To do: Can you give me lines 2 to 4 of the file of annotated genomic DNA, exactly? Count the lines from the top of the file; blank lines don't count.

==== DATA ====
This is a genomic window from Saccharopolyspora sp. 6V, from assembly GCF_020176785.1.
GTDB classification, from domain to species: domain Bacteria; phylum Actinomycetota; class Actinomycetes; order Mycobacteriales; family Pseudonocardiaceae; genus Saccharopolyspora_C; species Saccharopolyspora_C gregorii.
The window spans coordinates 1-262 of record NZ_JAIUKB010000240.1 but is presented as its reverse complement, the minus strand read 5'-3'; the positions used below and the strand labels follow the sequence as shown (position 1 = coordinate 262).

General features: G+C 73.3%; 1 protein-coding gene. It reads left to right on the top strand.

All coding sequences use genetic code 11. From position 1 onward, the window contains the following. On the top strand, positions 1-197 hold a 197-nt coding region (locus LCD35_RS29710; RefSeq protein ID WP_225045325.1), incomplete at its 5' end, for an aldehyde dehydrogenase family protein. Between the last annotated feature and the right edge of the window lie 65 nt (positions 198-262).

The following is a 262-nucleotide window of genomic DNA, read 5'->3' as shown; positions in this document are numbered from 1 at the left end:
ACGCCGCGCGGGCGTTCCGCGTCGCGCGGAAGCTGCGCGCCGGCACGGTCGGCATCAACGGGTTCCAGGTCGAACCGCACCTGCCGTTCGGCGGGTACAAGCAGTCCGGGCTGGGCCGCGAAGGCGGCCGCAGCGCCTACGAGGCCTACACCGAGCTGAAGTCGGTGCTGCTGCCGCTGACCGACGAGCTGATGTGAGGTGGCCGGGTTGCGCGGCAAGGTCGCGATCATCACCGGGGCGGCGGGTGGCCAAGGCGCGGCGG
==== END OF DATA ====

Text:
GTDB classification, from domain to species: domain Bacteria; phylum Actinomycetota; class Actinomycetes; order Mycobacteriales; family Pseudonocardiaceae; genus Saccharopolyspora_C; species Saccharopolyspora_C gregorii.
The window spans coordinates 1-262 of record NZ_JAIUKB010000240.1 but is presented as its reverse complement, the minus strand read 5'-3'; the positions used below and the strand labels follow the sequence as shown (position 1 = coordinate 262).

General features: G+C 73.3%; 1 protein-coding gene. It reads left to right on the top strand.